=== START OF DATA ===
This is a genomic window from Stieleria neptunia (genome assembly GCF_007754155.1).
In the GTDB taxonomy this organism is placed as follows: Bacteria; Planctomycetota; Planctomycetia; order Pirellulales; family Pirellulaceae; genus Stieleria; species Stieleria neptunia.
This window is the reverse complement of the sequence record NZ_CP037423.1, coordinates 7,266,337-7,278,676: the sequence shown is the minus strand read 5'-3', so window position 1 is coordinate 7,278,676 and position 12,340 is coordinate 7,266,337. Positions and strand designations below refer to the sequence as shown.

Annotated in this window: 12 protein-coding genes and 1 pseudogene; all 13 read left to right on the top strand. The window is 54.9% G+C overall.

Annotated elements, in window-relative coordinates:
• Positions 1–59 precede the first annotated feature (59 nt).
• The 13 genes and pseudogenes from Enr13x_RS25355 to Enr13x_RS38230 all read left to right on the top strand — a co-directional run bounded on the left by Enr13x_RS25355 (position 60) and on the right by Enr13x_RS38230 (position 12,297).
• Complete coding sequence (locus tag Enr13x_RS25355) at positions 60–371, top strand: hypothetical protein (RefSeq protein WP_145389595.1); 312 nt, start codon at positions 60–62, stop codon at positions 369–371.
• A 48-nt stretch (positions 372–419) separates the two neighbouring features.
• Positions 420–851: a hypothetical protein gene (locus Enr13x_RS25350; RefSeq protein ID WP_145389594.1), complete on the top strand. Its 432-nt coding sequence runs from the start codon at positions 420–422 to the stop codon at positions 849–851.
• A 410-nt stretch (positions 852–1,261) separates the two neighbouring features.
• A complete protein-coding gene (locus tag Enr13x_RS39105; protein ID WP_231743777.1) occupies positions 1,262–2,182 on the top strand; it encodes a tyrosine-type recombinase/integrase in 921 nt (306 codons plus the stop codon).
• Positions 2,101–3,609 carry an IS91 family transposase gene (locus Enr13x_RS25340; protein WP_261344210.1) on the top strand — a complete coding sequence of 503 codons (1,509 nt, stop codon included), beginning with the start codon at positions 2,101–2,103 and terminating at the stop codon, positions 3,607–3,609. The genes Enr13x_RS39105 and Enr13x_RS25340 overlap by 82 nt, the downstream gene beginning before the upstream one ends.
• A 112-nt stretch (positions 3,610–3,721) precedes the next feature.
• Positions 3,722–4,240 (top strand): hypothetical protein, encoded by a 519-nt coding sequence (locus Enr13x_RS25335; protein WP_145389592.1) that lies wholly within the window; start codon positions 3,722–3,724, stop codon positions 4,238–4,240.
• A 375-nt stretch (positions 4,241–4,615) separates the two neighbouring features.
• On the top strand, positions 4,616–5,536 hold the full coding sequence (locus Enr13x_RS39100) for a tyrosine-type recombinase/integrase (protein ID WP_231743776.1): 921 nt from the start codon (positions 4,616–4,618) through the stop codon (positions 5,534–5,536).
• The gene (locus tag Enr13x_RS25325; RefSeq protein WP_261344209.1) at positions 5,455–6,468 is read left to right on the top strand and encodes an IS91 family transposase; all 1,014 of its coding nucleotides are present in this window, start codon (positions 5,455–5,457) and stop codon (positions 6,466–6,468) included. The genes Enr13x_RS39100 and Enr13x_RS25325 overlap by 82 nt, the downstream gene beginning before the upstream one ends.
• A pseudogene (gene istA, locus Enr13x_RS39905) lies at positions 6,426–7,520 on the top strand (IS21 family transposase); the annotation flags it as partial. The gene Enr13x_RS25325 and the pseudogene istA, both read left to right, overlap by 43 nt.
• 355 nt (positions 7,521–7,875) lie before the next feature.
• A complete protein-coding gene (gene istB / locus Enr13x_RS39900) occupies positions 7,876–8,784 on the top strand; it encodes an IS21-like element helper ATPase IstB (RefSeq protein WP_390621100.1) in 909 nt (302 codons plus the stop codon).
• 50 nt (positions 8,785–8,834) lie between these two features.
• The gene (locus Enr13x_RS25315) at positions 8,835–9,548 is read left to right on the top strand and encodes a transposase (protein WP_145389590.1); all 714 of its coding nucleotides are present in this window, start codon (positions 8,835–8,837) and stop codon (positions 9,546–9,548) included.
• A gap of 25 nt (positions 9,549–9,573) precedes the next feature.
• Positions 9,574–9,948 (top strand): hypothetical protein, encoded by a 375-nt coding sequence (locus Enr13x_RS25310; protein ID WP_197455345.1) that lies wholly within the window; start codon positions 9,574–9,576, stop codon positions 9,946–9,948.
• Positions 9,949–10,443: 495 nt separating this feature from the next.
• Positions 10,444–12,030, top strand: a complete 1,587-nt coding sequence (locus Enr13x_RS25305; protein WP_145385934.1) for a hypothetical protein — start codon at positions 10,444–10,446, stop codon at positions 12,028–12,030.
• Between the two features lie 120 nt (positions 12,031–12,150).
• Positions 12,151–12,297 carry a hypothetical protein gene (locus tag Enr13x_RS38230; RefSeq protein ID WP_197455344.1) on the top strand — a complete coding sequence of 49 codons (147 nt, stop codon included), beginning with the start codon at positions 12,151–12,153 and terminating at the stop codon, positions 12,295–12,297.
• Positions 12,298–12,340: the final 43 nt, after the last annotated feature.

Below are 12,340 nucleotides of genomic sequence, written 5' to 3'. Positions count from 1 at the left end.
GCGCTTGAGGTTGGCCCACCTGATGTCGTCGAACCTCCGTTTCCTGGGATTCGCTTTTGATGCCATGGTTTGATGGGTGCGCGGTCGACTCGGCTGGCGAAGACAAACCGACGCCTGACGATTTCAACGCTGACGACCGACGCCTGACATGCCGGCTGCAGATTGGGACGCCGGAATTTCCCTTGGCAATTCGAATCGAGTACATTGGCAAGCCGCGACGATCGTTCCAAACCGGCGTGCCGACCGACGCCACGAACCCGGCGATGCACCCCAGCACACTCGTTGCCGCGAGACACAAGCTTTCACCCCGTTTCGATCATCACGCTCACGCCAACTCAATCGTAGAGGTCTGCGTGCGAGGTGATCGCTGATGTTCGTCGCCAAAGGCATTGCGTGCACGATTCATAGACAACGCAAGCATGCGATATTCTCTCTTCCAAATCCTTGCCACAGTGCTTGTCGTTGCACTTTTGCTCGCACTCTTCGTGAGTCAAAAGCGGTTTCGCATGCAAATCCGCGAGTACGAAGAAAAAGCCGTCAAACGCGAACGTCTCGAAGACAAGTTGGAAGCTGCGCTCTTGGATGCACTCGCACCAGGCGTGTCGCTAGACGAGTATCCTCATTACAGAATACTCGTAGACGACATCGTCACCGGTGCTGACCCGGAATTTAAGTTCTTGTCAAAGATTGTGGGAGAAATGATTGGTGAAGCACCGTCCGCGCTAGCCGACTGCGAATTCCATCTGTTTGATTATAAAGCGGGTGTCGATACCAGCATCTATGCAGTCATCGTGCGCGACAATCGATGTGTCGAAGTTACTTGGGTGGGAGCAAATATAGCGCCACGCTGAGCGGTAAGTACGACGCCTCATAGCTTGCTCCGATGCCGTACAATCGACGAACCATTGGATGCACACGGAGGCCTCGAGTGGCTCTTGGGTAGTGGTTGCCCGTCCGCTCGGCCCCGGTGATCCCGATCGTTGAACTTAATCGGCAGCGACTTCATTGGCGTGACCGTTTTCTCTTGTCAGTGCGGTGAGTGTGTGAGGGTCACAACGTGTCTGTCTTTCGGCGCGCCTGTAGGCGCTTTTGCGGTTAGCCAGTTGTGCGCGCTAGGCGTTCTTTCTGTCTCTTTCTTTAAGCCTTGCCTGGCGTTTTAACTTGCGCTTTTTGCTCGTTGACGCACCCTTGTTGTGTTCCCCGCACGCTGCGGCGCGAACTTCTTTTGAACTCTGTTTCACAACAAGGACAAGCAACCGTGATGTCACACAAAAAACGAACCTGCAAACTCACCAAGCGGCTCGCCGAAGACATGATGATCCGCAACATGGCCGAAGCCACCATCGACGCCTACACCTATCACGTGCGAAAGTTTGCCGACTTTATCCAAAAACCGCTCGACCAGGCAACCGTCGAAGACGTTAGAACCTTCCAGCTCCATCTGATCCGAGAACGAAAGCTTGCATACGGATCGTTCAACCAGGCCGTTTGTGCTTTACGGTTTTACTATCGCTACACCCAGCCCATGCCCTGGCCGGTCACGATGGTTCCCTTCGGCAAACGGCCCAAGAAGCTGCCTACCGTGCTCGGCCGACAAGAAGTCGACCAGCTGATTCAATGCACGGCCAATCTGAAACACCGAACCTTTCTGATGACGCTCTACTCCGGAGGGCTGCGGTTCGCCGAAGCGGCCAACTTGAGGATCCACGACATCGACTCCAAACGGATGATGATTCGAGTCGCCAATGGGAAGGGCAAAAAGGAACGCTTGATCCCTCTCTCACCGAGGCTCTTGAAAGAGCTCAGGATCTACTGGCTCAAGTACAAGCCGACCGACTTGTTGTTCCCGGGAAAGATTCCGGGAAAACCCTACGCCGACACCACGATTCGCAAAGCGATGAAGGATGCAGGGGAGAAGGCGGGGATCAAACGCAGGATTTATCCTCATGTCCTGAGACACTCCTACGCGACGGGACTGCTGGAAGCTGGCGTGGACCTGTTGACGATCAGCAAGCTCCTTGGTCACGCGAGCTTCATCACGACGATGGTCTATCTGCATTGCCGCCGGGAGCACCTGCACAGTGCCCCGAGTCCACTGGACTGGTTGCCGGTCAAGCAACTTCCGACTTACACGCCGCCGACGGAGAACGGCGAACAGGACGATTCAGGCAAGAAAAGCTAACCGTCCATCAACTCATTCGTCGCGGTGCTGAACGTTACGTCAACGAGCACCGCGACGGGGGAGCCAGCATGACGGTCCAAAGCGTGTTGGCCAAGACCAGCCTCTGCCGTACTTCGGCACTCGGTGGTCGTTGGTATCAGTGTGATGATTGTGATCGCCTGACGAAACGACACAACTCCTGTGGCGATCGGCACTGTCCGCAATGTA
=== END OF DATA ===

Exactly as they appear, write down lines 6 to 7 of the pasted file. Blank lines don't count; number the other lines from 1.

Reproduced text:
• Positions 1–59 precede the first annotated feature (59 nt).
• The 13 genes and pseudogenes from Enr13x_RS25355 to Enr13x_RS38230 all read left to right on the top strand — a co-directional run bounded on the left by Enr13x_RS25355 (position 60) and on the right by Enr13x_RS38230 (position 12,297).